Oral Cancer is a 6th leading cause of death worldwide. Oral cancer cells undergo post-transcriptional modifications for their growth and proliferation. The RNA-binding protein CUG-Binding protein-1 (CUGBP1) regulates the expression of genes essential for programmed cell death (apoptosis) via post-transcriptional processes. Hence, we hypothesize that expression of CUGBP1 in oral cancer cells destabilize the apoptosis-related mRNAs and controls cell proliferation.
CUGBP1 expression was estimated in oral cancer and adjacent normal tissues from SCC patients by using the methods of Western blot, RT-qPCR and immunohistochemistry (IHC). The expression and localization of CUGBP1 in oral cancer cells were confirmed through immunocytochemistry. Role of CUGBP1 on mRNA stability was confirmed through siRNA knockdown and actinomycin pulse-chase analysis. Binding of CUGBP1 with pro-apoptosis mRNAs BAX, BAD and JunD was analyzed using RNA immunoprecipitation (RNP-IP) approach.
Our data revealed overexpression of CUGBP1 in oral cancer tissues and cell lines suggest that CUGBP1 may play a key role in mRNA destability. Further, siRNA-mediated inhibition of CUGBP1 impairs cell proliferation and enhances apoptosis. CUGBP1 deficiency resulted in overexpression of BAX, BAD and JunD creating a cellular environment conducive to apoptosis. Further, serum starvation disrupts this binding and stabilizes the BAX, BAD and JunD mRNAs through signaling kinases leading to protein kinase-C (PKC) activation. Interestingly, Bis (indolyl) maleimide-1 (BIM-1) a PKC inhibitor disrupted the RNA binding activity of CUGBP1 and increase apoptosis through stabilization of BAX and BAD mRNAs.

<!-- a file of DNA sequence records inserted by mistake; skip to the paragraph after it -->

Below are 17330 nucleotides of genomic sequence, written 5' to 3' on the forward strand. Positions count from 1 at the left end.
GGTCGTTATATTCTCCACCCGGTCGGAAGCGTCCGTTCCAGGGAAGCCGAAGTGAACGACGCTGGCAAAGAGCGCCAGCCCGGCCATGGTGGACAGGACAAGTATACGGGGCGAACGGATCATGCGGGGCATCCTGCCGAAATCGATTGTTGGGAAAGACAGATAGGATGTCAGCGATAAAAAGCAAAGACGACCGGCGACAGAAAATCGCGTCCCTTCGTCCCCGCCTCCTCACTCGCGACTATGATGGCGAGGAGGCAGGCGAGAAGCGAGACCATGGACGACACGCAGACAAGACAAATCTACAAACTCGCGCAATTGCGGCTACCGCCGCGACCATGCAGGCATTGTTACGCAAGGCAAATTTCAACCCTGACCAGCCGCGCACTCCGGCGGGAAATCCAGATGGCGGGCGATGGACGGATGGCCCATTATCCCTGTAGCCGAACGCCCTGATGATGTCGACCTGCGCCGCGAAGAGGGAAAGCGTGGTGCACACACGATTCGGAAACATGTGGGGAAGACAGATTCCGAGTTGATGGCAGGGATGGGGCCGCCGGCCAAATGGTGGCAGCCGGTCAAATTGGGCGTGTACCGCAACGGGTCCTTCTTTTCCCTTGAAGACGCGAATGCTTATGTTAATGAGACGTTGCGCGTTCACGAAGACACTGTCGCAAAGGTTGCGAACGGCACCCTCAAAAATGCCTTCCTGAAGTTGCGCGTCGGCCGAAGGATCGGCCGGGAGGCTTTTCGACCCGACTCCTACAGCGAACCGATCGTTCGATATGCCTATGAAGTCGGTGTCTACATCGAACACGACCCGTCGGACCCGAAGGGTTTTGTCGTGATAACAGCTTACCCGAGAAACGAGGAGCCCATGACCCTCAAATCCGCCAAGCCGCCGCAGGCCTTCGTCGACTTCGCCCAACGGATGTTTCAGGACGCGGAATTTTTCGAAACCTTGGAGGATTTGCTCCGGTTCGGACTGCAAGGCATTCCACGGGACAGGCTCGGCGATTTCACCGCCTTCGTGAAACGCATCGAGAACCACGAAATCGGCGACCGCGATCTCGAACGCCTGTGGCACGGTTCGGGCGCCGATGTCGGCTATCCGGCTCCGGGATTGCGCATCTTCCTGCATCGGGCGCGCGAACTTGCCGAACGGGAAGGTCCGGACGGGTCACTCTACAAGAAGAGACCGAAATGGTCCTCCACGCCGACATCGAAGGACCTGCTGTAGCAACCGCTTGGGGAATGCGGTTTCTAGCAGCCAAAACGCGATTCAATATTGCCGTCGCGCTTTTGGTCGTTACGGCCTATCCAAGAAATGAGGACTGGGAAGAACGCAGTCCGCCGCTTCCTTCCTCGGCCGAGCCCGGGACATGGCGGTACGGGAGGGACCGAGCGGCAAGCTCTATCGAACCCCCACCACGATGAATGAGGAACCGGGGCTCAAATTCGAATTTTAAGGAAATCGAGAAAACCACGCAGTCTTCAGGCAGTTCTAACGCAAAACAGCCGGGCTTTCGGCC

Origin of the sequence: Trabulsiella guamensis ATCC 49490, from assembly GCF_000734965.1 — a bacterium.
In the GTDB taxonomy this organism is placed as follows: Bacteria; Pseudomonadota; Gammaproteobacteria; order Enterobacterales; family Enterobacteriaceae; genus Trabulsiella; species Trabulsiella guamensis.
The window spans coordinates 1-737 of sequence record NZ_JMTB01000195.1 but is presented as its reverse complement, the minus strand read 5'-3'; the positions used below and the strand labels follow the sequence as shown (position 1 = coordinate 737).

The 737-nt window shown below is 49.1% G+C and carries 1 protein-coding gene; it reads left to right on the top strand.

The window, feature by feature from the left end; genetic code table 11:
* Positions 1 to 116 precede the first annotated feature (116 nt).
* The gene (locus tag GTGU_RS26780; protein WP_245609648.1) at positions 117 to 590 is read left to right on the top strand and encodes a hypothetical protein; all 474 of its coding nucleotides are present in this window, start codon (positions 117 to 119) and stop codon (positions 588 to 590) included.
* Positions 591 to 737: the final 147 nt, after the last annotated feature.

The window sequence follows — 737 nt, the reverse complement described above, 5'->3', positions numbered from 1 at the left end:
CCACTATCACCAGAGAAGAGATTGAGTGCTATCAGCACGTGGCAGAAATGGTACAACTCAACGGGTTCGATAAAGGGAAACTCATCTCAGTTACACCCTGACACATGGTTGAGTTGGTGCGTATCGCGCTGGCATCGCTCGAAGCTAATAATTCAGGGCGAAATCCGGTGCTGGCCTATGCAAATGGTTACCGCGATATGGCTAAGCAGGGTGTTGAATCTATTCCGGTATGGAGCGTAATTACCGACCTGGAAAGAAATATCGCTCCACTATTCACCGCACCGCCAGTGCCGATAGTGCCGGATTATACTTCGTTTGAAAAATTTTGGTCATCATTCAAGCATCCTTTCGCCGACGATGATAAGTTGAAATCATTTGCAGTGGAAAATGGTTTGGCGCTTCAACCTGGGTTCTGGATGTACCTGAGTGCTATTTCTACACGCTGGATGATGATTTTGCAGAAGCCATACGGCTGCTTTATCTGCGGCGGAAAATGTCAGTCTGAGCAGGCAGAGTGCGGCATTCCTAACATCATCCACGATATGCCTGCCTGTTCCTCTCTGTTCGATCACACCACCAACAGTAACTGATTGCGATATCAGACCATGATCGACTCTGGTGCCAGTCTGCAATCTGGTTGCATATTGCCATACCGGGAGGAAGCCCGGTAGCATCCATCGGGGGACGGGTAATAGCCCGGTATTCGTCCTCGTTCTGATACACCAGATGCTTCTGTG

These results suggest that phosphorylation of CUGBP1 by PKC plays a critical role in RNA binding activity and degradation. In addition, ectopic expression of CUGBP1 in oral cancer cells destabilizes the apoptosis coded mRNAs and enhances cell proliferation. Thus, CUGBP1 is an important RNA binding protein in cancer and a potential therapeutic target.
Keywords: Apoptosis, Carcinogenesis, Cell culture, Gene expression and Proteins
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